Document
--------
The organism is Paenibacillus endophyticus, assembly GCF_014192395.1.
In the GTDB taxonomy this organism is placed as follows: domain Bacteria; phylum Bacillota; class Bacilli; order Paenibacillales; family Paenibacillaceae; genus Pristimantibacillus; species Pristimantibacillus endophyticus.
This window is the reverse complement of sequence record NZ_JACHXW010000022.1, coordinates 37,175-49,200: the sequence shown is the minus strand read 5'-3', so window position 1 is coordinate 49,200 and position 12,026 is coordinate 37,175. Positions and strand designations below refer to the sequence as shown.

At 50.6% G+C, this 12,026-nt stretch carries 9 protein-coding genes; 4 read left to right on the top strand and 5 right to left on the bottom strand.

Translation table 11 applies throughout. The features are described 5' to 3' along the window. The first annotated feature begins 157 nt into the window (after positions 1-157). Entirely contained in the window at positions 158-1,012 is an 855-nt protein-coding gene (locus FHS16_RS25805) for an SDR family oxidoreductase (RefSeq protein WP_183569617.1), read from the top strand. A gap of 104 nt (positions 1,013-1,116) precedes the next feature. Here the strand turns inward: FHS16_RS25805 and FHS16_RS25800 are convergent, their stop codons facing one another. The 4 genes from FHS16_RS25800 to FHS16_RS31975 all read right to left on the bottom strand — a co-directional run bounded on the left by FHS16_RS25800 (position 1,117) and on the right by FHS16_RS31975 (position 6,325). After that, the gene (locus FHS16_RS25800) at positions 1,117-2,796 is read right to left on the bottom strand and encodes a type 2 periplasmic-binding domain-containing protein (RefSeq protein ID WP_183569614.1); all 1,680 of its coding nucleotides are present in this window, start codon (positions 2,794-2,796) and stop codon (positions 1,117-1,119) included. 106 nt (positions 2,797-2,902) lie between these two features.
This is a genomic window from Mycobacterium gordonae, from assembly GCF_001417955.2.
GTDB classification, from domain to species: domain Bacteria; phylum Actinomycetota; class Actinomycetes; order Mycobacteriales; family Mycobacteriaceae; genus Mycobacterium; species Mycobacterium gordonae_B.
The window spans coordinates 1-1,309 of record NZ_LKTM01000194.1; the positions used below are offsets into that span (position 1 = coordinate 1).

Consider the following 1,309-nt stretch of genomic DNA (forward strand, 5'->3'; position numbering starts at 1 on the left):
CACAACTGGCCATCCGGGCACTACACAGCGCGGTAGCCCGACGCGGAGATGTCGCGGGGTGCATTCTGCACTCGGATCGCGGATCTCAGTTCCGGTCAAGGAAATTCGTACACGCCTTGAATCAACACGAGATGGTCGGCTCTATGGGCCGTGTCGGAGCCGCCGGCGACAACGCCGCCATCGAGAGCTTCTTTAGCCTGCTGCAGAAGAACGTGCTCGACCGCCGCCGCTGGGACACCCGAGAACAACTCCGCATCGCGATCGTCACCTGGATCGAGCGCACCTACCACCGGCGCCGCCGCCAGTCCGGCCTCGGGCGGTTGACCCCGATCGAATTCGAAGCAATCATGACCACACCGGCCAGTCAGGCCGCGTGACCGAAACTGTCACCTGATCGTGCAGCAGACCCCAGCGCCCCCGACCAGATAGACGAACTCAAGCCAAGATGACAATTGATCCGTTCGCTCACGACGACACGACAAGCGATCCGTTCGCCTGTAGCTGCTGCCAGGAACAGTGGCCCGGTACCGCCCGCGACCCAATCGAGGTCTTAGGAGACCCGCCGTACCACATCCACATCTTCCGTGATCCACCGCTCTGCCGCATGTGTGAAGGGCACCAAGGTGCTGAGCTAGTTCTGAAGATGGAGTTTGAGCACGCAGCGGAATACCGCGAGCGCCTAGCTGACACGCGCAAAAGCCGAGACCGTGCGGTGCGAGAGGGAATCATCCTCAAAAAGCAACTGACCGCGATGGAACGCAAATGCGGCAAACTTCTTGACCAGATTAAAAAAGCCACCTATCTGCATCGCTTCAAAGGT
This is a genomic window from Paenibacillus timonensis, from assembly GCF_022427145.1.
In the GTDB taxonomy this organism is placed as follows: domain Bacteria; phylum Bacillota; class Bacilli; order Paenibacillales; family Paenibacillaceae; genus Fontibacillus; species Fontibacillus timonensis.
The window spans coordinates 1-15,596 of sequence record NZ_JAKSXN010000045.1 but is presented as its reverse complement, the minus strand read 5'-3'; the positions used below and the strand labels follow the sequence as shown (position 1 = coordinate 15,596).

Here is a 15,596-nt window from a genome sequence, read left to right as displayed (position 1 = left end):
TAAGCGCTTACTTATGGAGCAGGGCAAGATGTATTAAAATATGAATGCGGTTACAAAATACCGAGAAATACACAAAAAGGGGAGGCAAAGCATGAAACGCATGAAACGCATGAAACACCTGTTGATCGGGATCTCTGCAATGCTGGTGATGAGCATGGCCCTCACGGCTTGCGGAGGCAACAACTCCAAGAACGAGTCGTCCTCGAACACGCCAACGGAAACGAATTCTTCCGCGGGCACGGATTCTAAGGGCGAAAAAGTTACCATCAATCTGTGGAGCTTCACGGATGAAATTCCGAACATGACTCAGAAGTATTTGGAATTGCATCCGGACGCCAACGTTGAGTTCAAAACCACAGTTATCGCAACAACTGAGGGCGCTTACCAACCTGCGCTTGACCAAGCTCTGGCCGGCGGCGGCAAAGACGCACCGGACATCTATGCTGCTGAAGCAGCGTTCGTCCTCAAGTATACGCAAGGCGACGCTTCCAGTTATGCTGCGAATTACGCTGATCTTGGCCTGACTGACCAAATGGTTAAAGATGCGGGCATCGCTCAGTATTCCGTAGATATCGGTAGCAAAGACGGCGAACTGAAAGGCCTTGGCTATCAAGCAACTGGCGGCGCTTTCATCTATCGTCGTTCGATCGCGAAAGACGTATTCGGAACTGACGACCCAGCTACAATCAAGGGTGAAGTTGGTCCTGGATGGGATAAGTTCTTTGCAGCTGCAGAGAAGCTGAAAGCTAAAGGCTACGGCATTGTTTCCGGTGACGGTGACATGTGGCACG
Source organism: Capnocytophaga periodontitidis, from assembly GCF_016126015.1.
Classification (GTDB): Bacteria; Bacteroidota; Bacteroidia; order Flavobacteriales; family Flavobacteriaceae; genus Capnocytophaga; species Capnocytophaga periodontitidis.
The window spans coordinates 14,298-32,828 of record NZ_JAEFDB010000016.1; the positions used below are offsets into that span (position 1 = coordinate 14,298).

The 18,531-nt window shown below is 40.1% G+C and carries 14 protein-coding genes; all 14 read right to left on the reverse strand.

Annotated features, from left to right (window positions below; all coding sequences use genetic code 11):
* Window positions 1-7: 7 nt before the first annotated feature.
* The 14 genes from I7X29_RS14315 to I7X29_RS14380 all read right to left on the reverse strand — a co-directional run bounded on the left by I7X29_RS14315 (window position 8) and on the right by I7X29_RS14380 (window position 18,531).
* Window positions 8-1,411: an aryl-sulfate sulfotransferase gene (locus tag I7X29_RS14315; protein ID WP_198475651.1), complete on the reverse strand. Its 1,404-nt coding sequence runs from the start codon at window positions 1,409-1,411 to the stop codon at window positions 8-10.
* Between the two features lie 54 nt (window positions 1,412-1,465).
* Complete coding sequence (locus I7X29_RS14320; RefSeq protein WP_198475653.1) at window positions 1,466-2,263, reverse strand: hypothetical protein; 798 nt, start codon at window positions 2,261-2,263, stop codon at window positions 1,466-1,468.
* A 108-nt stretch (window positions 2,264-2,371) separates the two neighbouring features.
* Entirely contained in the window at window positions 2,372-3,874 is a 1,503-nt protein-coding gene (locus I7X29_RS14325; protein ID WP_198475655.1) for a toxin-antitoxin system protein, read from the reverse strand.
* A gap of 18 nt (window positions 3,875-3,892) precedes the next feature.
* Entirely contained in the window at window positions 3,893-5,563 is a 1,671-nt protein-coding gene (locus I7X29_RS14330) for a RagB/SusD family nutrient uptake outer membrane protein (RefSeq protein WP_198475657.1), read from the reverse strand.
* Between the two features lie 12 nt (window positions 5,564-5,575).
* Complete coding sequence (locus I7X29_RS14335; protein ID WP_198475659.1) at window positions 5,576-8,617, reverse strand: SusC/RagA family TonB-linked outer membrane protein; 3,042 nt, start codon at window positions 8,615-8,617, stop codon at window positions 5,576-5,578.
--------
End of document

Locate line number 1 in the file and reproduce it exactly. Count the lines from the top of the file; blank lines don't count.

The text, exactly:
The organism is Paenibacillus endophyticus, assembly GCF_014192395.1.